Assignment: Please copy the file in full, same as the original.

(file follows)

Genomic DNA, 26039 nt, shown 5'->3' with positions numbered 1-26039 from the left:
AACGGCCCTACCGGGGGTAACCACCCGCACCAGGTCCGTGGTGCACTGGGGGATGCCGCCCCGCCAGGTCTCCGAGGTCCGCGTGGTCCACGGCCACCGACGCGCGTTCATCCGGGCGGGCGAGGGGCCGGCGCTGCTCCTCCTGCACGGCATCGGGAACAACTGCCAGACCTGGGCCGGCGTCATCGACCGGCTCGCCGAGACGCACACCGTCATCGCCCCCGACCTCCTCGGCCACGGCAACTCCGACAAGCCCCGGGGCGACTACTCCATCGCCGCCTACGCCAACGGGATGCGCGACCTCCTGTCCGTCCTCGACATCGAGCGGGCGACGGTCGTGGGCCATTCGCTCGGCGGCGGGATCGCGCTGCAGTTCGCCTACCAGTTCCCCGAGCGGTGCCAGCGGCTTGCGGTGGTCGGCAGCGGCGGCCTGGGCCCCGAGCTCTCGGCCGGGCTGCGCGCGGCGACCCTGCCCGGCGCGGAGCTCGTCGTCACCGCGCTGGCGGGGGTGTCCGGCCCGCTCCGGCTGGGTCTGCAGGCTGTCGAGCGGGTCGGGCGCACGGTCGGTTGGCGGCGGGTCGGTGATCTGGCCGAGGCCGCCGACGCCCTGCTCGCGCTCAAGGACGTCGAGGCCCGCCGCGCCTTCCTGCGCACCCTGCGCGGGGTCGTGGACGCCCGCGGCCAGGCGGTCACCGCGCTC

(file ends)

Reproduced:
Genomic DNA, 26039 nt, shown 5'->3' with positions numbered 1-26039 from the left:
AACGGCCCTACCGGGGGTAACCACCCGCACCAGGTCCGTGGTGCACTGGGGGATGCCGCCCCGCCAGGTCTCCGAGGTCCGCGTGGTCCACGGCCACCGACGCGCGTTCATCCGGGCGGGCGAGGGGCCGGCGCTGCTCCTCCTGCACGGCATCGGGAACAACTGCCAGACCTGGGCCGGCGTCATCGACCGGCTCGCCGAGACGCACACCGTCATCGCCCCCGACCTCCTCGGCCACGGCAACTCCGACAAGCCCCGGGGCGACTACTCCATCGCCGCCTACGCCAACGGGATGCGCGACCTCCTGTCCGTCCTCGACATCGAGCGGGCGACGGTCGTGGGCCATTCGCTCGGCGGCGGGATCGCGCTGCAGTTCGCCTACCAGTTCCCCGAGCGGTGCCAGCGGCTTGCGGTGGTCGGCAGCGGCGGCCTGGGCCCCGAGCTCTCGGCCGGGCTGCGCGCGGCGACCCTGCCCGGCGCGGAGCTCGTCGTCACCGCGCTGGCGGGGGTGTCCGGCCCGCTCCGGCTGGGTCTGCAGGCTGTCGAGCGGGTCGGGCGCACGGTCGGTTGGCGGCGGGTCGGTGATCTGGCCGAGGCCGCCGACGCCCTGCTCGCGCTCAAGGACGTCGAGGCCCGCCGCGCCTTCCTGCGCACCCTGCGCGGGGTCGTGGACGCCCGCGGCCAGGCGGTCACCGCGCTC